The word 'KBCKBCKBC' is to be arranged in a row such that no word contains the pattern of KBC.


Event $A$=1st KBC is in the pattern, $B$=2nd KBC is in the pattern and similar is the event C.

Now required is $n((notA) (notB) (notC)) =Total ways - [\sum n(A) - \sum n(AB)+ \sum n(ABC)] $

Total ways = $\frac{9!}{3!3!3!}$

$\sum n(AB) = \frac{5!}{2!}$

$\sum n(ABC) = 1$

But, my main doubt is that I am not able calculate $\sum n(A)$.

Any suggestion? Also please suggest about different method you know.

Thanks for the help.

  • $\begingroup$ The tag (self-learning) is intended to be used for questions about the pedagogy of learning on your own (e.g. "I am studying X subject on my own but don't have anyone to grade my work. How can I make sure I am improving?"). It is not to be used for a question about the topic you are studying just because you are studying on your own. $\endgroup$ – JMoravitz Jan 26 '19 at 18:15
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    $\begingroup$ As for approaching this... my first impression would be to have events $A_1,A_2,A_3,\dots,A_7$ where the event $A_i$ corresponds to the event that positions $i,i+1,i+2$ contain the characters $K,B,C$ respectively and running inclusion-exclusion over this. Note: $|A_i|=\frac{7!}{2!2!2!}$ and $|A_i\cap A_j|=\begin{cases}0&\text{if they overlap}\\\frac{5!}{2!}\end{cases}$ $\endgroup$ – JMoravitz Jan 26 '19 at 18:17

The number of valid words is \begin{align*} \frac{9!}{3!3!3!}-\frac{7!}{2!2!2!1!}+\frac{5!}{1!1!1!2!}-\frac{3!}{3!}=1\,680-630+60-1\color{blue}{=1\,109} \end{align*}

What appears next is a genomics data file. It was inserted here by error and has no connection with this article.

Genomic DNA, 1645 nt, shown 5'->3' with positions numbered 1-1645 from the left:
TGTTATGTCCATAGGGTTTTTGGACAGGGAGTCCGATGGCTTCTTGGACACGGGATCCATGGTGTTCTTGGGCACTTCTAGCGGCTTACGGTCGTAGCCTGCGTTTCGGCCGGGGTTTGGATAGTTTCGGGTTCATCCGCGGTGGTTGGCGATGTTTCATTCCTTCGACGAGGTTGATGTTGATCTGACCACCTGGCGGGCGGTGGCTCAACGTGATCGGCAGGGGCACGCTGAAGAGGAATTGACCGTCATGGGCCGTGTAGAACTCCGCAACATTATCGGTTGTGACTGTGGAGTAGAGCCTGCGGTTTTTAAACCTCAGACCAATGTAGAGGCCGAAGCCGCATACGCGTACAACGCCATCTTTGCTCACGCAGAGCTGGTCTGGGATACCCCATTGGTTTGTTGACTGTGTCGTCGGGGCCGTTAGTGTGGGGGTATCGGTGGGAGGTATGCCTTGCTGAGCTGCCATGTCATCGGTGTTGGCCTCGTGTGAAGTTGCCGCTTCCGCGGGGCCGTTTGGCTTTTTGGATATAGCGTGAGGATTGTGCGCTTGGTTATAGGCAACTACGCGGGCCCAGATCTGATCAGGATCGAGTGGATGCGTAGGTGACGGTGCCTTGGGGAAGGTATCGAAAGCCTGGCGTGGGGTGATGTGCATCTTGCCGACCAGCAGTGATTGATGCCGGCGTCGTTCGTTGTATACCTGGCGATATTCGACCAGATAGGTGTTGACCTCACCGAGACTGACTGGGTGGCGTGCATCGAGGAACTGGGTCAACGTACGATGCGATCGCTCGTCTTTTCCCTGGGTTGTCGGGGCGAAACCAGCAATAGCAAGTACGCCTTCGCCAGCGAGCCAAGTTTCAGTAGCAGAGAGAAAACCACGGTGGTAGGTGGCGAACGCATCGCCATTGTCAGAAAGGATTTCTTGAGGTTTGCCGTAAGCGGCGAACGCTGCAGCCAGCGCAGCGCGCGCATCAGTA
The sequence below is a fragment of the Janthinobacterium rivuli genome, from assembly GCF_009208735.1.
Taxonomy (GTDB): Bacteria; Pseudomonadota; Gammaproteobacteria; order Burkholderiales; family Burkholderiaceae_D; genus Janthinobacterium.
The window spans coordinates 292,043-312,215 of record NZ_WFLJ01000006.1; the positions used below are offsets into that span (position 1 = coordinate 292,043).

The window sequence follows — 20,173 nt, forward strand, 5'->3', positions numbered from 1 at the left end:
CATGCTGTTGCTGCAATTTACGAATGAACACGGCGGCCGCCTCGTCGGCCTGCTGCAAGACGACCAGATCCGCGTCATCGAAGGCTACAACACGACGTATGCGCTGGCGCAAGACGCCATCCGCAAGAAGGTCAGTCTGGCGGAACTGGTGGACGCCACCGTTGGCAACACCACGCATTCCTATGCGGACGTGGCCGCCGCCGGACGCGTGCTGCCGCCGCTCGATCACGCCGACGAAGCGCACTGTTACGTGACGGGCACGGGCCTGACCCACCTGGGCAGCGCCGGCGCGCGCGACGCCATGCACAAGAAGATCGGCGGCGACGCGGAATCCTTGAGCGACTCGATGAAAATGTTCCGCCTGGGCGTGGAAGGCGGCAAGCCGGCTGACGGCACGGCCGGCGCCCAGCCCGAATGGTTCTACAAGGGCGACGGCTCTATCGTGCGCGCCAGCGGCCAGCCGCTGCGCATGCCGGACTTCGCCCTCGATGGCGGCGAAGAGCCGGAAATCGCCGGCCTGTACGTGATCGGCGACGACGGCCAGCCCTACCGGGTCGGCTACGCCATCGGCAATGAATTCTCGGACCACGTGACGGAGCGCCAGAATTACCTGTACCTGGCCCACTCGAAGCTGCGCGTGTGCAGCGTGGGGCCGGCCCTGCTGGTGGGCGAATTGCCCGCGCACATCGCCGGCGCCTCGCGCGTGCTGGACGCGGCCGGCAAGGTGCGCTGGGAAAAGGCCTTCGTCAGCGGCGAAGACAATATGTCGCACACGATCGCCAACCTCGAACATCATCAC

• We consider words of length $9$ built from three groups $BBB,CCC,KKK$, resulting in $\frac{9!}{3!3!3!}$.

  • We subtract all words which have at least one occurrence of $BCK$. We think of $BCK$ as a new character $X$. We consider words of length $7$ built from $4$ groups $BB,CC,KK,X$, resulting in $\frac{7!}{2!2!2!1!}$.

  • We have subtracted strings with occurrences of two times $BCK$ more than once. As compensation we add all words which contain at least two times $BCK$. We think of $BCK$ as a new character $X$. We consider words of length $5$ built from $4$ groups $B,C,K,XX$, resulting in $\frac{5!}{1!1!1!2!}$.

  • We have added strings with occurrences of three times $BCK$ more than once. As compensation we subtract all words which contain at least three times $BCK$. We consider words of length $3$ built from $1$ group $XXX$, resulting in $\frac{3!}{3!}$.


It seems you are considering only the three cases, when $KBC$ appears in the front, center and end. In fact, it may appear at other locations as noted by JMoravitz in the comment.

Let $A_1,A_2,...,A_7$ indicate the starting position of the block $KBC$. So, $A_1,A_4,A_7$ correspond to your cases $A,B,C$. Using inclusion-exclusion, the number of words with one, two or three word blocks $KBC$ is: $$|A_1|+|A_2|+|A_3|+|A_4|+|A_5|+|A_6|+|A_7|-\\ (|A_1A_4|+|A_1A_5|+|A_1A_6|+|A_1A_7|+|A_2A_5|+\\ |A_2A_6|+|A_2A_7|+|A_3A_6|+|A_3A_7|+|A_4A_7|)+\\ (|A_1A_3A_7|)=\\ 7\cdot \frac{6!}{(2!)^3}-10\cdot 3!+1=630-60+1=571.$$ Note: Many overlapping events such as $A_1A_2,A_1A_2A_3,A_1A_2A_3A_4,$ etc are dropped in the above expression and only the events with non-zero cardinality are preserved.